Our website use cookies to improve and personalize your experience and to display advertisements (if any). Our website may also include cookies from third parties like Google Adsense, Google Analytics, and Youtube. By using the website, you consent to the use of cookies.

Heatwaves and outages test support for juntas in Chad and Mali

IN Chad’s scorching capital N’Djamena, housewife Sylvie Belrangar turned the handle of a tap but nothing trickled out as water shortages and extreme temperatures swept parts of West and North-Central Africa’s Sahel region. “The president promised water and electricity. But since then, we’ve seen nothing,” she said last week, surrounded by withered plants in her parched compound. Belrangar’s plight is echoed elsewhere in the semi-arid Sahel, whose worst heatwave in recent memory exposed in April the struggle of junta-led countries, such as Chad and Mali, to guarantee basic services when the need for water and electricity is most acute.

Recent outages have stoked frustration with the Malian and Chadian military authorities in some quarters, increasing social tensions when both countries stand at a political crossroads. A presidential vote in Chad on Monday is expected to cement Mahamat Idriss Deby’s grip on power following two years of rule after his father’s death.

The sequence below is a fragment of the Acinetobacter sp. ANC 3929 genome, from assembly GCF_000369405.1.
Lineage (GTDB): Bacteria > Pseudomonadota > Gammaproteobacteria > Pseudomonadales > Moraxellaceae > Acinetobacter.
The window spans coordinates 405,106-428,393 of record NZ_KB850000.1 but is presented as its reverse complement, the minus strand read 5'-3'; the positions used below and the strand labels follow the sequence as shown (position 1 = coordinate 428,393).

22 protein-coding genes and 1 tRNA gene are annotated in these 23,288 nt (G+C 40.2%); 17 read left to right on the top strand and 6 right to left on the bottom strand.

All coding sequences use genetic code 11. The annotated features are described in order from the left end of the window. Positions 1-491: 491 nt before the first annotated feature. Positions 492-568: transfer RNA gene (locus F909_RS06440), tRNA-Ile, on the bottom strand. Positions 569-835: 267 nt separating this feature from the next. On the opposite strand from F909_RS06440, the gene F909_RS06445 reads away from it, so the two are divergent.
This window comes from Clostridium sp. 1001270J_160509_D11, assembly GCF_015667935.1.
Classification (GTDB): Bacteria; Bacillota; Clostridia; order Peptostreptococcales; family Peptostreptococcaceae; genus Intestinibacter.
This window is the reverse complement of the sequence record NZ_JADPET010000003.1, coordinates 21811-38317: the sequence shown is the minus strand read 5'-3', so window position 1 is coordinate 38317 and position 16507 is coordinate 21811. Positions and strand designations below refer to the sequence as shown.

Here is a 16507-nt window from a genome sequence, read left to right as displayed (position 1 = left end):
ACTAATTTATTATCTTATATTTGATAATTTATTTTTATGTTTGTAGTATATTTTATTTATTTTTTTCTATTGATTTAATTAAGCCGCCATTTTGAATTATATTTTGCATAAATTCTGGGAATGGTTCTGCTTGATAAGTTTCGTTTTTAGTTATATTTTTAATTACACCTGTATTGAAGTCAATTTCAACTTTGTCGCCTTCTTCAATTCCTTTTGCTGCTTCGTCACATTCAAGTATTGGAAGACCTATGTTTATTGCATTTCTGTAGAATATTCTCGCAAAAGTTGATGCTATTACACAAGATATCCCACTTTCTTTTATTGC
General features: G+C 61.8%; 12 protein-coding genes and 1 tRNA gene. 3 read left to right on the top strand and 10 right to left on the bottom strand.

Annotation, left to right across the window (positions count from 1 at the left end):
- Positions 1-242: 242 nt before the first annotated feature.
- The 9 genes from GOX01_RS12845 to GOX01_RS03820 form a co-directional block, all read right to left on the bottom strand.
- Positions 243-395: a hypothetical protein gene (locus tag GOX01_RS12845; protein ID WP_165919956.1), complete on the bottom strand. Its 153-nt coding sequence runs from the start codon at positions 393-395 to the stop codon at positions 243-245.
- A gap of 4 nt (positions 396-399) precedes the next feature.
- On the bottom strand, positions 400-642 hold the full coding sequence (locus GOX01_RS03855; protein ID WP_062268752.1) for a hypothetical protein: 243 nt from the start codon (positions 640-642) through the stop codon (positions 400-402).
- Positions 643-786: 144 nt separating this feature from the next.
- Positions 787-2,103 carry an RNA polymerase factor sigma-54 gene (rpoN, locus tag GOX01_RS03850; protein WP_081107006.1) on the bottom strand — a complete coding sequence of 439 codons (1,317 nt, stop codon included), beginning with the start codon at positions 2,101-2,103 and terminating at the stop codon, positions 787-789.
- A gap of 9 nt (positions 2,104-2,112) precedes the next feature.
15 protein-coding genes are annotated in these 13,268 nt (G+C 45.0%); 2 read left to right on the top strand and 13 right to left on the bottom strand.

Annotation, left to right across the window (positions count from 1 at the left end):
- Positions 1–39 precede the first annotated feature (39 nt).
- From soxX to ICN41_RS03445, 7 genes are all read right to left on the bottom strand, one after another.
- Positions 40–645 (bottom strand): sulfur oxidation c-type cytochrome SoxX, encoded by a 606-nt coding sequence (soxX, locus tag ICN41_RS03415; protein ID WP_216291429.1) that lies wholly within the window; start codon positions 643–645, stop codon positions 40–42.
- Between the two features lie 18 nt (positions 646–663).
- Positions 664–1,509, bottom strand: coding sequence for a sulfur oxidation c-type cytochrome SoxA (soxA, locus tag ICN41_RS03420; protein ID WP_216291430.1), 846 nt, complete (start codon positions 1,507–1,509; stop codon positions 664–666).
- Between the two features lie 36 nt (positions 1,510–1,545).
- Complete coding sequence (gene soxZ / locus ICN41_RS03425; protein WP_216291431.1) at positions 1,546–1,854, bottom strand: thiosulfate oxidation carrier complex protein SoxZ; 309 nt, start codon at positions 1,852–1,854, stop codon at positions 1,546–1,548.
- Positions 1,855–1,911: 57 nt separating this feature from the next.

Critics say the poll is a facade to legitimise Deby’s rule and will not reflect the wishes of voters like Belrangar, who have lost faith in Deby’s leadership.

“We have a president who can’t even provide water and electricity, let alone anything else,” she said. “Let the authorities listen to our cries.”

Over 3,000 km (1,860 miles) west in Mali’s capital Bamako, ice vendor Bintou Traore draped blankets over her dwindling ice stock on Tuesday to shield it from the sun. “Ice is very expensive now,” she said. “At the factory, prices have gone up because the plants run on generators.”

READ:  African Union urges dialogue between ECOWAS and junta-led states

The April heatwave led to a surge of excess deaths at Bamako’s Gabriel Toure Hospital, with thousands of other likely victims across the region, according to climate scientists.

Maintaining a reliable power supply is key to curbing the fallout from extreme heat because it keeps fans, air-conditioners, and fridges running.

Officials from the governments of Chad and Mali did not respond to multiple requests for comment.

A rise in electricity outages in Mali since the military seized power in a 2020 coup has affected public support for the junta, particularly when the temperatures rise and people suffer, said political analyst Koureissi Cisse. “People outside are having seizures and strokes. People are dying… because of the heat, but also lack of electricity,” he said.

Opposition figures have pointed to the power cuts as an example of the junta’s poor governance even as the authorities further delay a promised transition to democracy and move to limit political activities in the name of maintaining public order.